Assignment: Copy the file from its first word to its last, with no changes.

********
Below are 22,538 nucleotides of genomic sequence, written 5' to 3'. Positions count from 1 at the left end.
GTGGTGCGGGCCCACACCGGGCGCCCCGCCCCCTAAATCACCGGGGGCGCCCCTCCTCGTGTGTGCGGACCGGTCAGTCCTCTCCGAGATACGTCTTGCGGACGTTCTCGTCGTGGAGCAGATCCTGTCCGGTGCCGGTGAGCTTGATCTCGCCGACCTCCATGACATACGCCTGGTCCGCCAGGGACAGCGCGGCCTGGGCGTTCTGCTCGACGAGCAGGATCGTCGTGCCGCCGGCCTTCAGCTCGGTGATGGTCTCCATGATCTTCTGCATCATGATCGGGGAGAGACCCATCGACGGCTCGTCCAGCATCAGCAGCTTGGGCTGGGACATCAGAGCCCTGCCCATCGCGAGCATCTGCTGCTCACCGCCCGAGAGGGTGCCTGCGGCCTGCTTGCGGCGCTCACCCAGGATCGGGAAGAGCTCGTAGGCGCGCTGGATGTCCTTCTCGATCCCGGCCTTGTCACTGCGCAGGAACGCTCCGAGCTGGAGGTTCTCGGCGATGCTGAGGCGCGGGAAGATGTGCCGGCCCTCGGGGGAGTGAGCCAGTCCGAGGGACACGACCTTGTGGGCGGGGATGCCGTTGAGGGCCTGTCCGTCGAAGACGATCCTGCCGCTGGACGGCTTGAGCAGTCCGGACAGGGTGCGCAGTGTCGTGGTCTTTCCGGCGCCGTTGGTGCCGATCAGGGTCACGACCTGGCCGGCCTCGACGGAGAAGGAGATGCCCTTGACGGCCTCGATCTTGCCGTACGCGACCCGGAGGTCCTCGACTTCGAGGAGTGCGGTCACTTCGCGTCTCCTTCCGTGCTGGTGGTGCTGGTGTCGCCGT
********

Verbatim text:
Below are 22,538 nucleotides of genomic sequence, written 5' to 3'. Positions count from 1 at the left end.
GTGGTGCGGGCCCACACCGGGCGCCCCGCCCCCTAAATCACCGGGGGCGCCCCTCCTCGTGTGTGCGGACCGGTCAGTCCTCTCCGAGATACGTCTTGCGGACGTTCTCGTCGTGGAGCAGATCCTGTCCGGTGCCGGTGAGCTTGATCTCGCCGACCTCCATGACATACGCCTGGTCCGCCAGGGACAGCGCGGCCTGGGCGTTCTGCTCGACGAGCAGGATCGTCGTGCCGCCGGCCTTCAGCTCGGTGATGGTCTCCATGATCTTCTGCATCATGATCGGGGAGAGACCCATCGACGGCTCGTCCAGCATCAGCAGCTTGGGCTGGGACATCAGAGCCCTGCCCATCGCGAGCATCTGCTGCTCACCGCCCGAGAGGGTGCCTGCGGCCTGCTTGCGGCGCTCACCCAGGATCGGGAAGAGCTCGTAGGCGCGCTGGATGTCCTTCTCGATCCCGGCCTTGTCACTGCGCAGGAACGCTCCGAGCTGGAGGTTCTCGGCGATGCTGAGGCGCGGGAAGATGTGCCGGCCCTCGGGGGAGTGAGCCAGTCCGAGGGACACGACCTTGTGGGCGGGGATGCCGTTGAGGGCCTGTCCGTCGAAGACGATCCTGCCGCTGGACGGCTTGAGCAGTCCGGACAGGGTGCGCAGTGTCGTGGTCTTTCCGGCGCCGTTGGTGCCGATCAGGGTCACGACCTGGCCGGCCTCGACGGAGAAGGAGATGCCCTTGACGGCCTCGATCTTGCCGTACGCGACCCGGAGGTCCTCGACTTCGAGGAGTGCGGTCACTTCGCGTCTCCTTCCGTGCTGGTGGTGCTGGTGTCGCCGT